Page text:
I have seen this car a few times on this ride in the past but never stopped to take a photo. This time I could not resist!
Photo opportunities were not as plentiful as usual mainly due to the whether. It rained, rained a little more and then poured down! It has been a long time since I have got so wet on a ride. My cheap 'boil in the bag' rain jacket was good at keeping almost all of the rain out, but I was getting wet from within!
As the rain poured we reached the sanctuary of the 'Kings Arms' at Boxley at the scheduled time of 12:30. With our bikes parked outside and Andrew and I kept watching they were safe. Every so often Andrew and Paul wiped the condensation off the window so we could get a better view! Getting fed and watered we could also warm up a little. As we did, out of the window we could see the rain coming down hard. We therefore waited a little longer before making our departure.
|The Kings Arms, Boxley|
The next few miles consisted of us actually putting our rain jackets away as the sun made an appearance. The scenery was - as always is the case for Kent - glorious.
Cycling along was very pleasant to say the least and it was great to hear what people were up to and what adventures they had planned for the near future.
I could not resist taking a photo or two of Mark and David cycling side by side and again it brought back many a previous adventure.
The dreaded Hollingbourne Hill was still to come and at about 7 miles after lunch I was glad I had taken on some fuel at the luncheon stop to aid my ascent.
Hollingbourne Hill is about a mile long in length and has a maximum gradient of over 12 - 16% depending on what you read on the internet. It isn't easy and on a Brompton formidable. At the base of the climb we all assembled and got ourselves ready. After the 25% gradient earlier in the day I have two say that I felt pretty good about this one! A few were up in front of me and I made a steady ascent. I was pleased that I made it up without a foot down.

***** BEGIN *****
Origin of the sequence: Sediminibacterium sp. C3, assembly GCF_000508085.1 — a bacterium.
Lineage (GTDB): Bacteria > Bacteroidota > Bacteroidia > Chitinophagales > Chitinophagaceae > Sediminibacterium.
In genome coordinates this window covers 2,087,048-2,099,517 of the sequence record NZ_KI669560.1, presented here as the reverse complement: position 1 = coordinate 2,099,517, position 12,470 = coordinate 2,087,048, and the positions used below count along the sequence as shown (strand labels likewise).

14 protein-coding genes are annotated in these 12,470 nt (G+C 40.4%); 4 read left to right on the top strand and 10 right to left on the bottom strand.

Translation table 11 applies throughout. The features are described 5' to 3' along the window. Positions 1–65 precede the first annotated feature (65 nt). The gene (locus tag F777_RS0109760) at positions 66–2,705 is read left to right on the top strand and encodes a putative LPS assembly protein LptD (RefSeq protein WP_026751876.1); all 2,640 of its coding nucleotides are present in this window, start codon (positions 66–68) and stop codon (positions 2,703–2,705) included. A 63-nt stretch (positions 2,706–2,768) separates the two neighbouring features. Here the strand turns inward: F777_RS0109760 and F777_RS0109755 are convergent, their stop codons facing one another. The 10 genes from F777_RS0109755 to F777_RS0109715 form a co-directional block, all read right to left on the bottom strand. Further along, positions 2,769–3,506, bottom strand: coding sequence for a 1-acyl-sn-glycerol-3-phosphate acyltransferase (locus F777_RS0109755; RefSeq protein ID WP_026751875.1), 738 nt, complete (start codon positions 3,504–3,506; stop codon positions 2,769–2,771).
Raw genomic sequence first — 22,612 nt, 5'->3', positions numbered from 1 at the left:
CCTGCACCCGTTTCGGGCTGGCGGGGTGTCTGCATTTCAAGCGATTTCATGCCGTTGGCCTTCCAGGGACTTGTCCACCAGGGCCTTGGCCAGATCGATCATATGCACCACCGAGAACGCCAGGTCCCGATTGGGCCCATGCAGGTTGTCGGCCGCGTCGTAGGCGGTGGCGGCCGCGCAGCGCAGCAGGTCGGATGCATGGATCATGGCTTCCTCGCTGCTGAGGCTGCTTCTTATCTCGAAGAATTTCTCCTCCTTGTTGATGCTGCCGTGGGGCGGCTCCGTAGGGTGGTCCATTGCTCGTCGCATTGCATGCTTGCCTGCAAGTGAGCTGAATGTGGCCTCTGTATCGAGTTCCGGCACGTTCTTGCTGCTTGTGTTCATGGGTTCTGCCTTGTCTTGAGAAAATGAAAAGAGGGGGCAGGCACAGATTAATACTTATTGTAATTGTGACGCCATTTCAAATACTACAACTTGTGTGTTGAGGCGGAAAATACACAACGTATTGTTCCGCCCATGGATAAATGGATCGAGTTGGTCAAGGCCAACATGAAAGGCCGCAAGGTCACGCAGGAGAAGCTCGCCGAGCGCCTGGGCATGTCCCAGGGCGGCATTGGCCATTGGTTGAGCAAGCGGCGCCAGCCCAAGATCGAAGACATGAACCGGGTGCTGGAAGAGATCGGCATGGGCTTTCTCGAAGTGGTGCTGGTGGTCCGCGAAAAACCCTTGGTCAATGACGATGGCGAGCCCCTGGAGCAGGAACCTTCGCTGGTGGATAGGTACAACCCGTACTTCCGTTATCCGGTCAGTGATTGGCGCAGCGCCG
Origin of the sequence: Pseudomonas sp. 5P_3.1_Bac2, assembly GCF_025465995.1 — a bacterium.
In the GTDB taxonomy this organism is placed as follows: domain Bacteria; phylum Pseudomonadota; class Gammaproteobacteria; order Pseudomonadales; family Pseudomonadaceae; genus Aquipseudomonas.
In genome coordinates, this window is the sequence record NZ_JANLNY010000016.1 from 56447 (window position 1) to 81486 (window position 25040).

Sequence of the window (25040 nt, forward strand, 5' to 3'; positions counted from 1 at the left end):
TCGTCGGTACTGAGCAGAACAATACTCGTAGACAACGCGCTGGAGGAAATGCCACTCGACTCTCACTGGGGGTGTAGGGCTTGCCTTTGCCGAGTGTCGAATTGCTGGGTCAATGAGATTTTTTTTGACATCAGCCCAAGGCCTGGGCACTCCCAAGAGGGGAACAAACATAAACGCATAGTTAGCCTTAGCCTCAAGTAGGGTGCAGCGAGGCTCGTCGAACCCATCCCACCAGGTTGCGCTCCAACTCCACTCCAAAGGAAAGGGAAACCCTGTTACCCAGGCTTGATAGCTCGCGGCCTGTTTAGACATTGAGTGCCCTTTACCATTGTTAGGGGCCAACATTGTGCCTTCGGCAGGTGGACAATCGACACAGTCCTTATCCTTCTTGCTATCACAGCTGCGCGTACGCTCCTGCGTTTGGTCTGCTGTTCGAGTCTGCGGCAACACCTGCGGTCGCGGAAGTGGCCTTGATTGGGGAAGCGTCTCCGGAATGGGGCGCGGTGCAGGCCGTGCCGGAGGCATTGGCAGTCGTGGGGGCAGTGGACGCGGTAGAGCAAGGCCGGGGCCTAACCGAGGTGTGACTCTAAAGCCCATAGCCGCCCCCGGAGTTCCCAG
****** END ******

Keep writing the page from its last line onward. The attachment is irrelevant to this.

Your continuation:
I decided to take a photo once almost everyone had made it up and I think the one below pretty much sums up what this hill is like.
It gets very steep towards the end and if you look at the photo below you can clearly see the road sloping quite heavily down.
My partner in crime will almost certainly describe his thoughts on Hollinbourne Hill himself but I do have to say that if there was a man of the match award for this ride, it would be his. He had not cycled any distances like this for a few years and now thrown himself back into it. He was to complete the 48 miles all the way to Whitstable.
Not long after Hollingborune Hill the rain paid another visit and came down hard. We sought sanctuary under trees while we waited for the tail to catch us up, we speculated as to whether we should go or wait it out. We decided to go. We were already wet I suppose.
With just over 65 miles showing on my Wahoo and with Faversham and its train station nearby I decided to bail. The legs had many more miles in them and I could have reached Whitstable and more with ease but if I had I would have been home quite late - later than I wanted. I love these rides but I am often torn between staying and getting home. Together with being a family man and having a daughter with Autism, I get pangs of guilt that I have been out too long. As such when I feel I have had enough, I go.
My dear Friend Dr John decided that he would afford me his company so we made our farewells and headed for Faversham Station.
Boarding our train for St Pancras we retired to our seats - opposite the luggage rack so we could keep a suitable eye on our bikes - and chatted about this ride and possible future adventures. At St Pancras we headed our separate ways and I was happy to get home just after 18:30.
This was a lovely ride and despite not going all the way to Whitstable, I cycled 67 miles. The route was good, the weather made it epic and the company - perhaps the most important element - was great. Many thanks to Mark for organising it and I hope that he decides to put it on again - perhaps sorting out the weather as well.